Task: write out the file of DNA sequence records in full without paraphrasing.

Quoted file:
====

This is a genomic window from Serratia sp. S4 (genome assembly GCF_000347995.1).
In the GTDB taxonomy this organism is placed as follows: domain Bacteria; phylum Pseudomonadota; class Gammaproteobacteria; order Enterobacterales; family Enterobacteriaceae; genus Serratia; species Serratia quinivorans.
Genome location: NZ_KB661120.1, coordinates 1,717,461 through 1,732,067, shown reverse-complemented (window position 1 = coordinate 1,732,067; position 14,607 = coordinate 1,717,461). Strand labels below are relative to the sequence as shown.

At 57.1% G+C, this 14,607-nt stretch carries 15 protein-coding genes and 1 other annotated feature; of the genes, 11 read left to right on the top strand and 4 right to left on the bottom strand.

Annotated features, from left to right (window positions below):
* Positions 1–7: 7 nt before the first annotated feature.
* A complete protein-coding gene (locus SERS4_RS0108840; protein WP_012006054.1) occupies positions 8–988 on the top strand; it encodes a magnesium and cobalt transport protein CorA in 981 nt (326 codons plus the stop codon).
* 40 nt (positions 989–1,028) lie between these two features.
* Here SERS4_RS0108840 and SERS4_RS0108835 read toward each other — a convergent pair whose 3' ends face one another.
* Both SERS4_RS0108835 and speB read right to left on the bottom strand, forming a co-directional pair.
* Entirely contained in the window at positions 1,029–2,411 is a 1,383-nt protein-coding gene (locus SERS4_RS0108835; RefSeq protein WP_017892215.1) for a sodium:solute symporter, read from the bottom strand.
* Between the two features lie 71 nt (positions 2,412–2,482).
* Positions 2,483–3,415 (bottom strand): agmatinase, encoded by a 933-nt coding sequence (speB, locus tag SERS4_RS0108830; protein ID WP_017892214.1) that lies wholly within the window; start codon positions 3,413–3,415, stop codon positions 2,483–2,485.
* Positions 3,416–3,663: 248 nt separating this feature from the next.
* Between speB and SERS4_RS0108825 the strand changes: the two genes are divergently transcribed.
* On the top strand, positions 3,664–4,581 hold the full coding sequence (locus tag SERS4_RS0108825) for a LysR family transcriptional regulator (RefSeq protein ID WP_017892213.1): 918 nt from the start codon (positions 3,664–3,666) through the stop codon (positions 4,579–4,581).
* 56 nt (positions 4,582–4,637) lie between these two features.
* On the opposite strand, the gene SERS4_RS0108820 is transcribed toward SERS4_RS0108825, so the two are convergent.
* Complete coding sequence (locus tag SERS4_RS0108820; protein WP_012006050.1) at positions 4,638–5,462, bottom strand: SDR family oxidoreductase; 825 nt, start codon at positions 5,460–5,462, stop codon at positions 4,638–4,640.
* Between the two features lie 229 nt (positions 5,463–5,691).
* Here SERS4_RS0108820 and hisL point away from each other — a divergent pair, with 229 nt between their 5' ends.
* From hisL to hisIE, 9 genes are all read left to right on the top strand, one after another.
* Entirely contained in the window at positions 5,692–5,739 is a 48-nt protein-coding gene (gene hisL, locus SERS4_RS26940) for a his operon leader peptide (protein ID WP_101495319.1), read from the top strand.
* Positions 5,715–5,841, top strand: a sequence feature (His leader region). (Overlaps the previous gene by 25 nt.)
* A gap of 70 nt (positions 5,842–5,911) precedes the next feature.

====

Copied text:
This is a genomic window from Serratia sp. S4 (genome assembly GCF_000347995.1).
In the GTDB taxonomy this organism is placed as follows: domain Bacteria; phylum Pseudomonadota; class Gammaproteobacteria; order Enterobacterales; family Enterobacteriaceae; genus Serratia; species Serratia quinivorans.
Genome location: NZ_KB661120.1, coordinates 1,717,461 through 1,732,067, shown reverse-complemented (window position 1 = coordinate 1,732,067; position 14,607 = coordinate 1,717,461). Strand labels below are relative to the sequence as shown.

At 57.1% G+C, this 14,607-nt stretch carries 15 protein-coding genes and 1 other annotated feature; of the genes, 11 read left to right on the top strand and 4 right to left on the bottom strand.

Annotated features, from left to right (window positions below):
* Positions 1–7: 7 nt before the first annotated feature.
* A complete protein-coding gene (locus SERS4_RS0108840; protein WP_012006054.1) occupies positions 8–988 on the top strand; it encodes a magnesium and cobalt transport protein CorA in 981 nt (326 codons plus the stop codon).
* 40 nt (positions 989–1,028) lie between these two features.
* Here SERS4_RS0108840 and SERS4_RS0108835 read toward each other — a convergent pair whose 3' ends face one another.
* Both SERS4_RS0108835 and speB read right to left on the bottom strand, forming a co-directional pair.
* Entirely contained in the window at positions 1,029–2,411 is a 1,383-nt protein-coding gene (locus SERS4_RS0108835; RefSeq protein WP_017892215.1) for a sodium:solute symporter, read from the bottom strand.
* Between the two features lie 71 nt (positions 2,412–2,482).
* Positions 2,483–3,415 (bottom strand): agmatinase, encoded by a 933-nt coding sequence (speB, locus tag SERS4_RS0108830; protein ID WP_017892214.1) that lies wholly within the window; start codon positions 3,413–3,415, stop codon positions 2,483–2,485.
* Positions 3,416–3,663: 248 nt separating this feature from the next.
* Between speB and SERS4_RS0108825 the strand changes: the two genes are divergently transcribed.
* On the top strand, positions 3,664–4,581 hold the full coding sequence (locus tag SERS4_RS0108825) for a LysR family transcriptional regulator (RefSeq protein ID WP_017892213.1): 918 nt from the start codon (positions 3,664–3,666) through the stop codon (positions 4,579–4,581).
* 56 nt (positions 4,582–4,637) lie between these two features.
* On the opposite strand, the gene SERS4_RS0108820 is transcribed toward SERS4_RS0108825, so the two are convergent.
* Complete coding sequence (locus tag SERS4_RS0108820; protein WP_012006050.1) at positions 4,638–5,462, bottom strand: SDR family oxidoreductase; 825 nt, start codon at positions 5,460–5,462, stop codon at positions 4,638–4,640.
* Between the two features lie 229 nt (positions 5,463–5,691).
* Here SERS4_RS0108820 and hisL point away from each other — a divergent pair, with 229 nt between their 5' ends.
* From hisL to hisIE, 9 genes are all read left to right on the top strand, one after another.
* Entirely contained in the window at positions 5,692–5,739 is a 48-nt protein-coding gene (gene hisL, locus SERS4_RS26940) for a his operon leader peptide (protein ID WP_101495319.1), read from the top strand.
* Positions 5,715–5,841, top strand: a sequence feature (His leader region). (Overlaps the previous gene by 25 nt.)
* A gap of 70 nt (positions 5,842–5,911) precedes the next feature.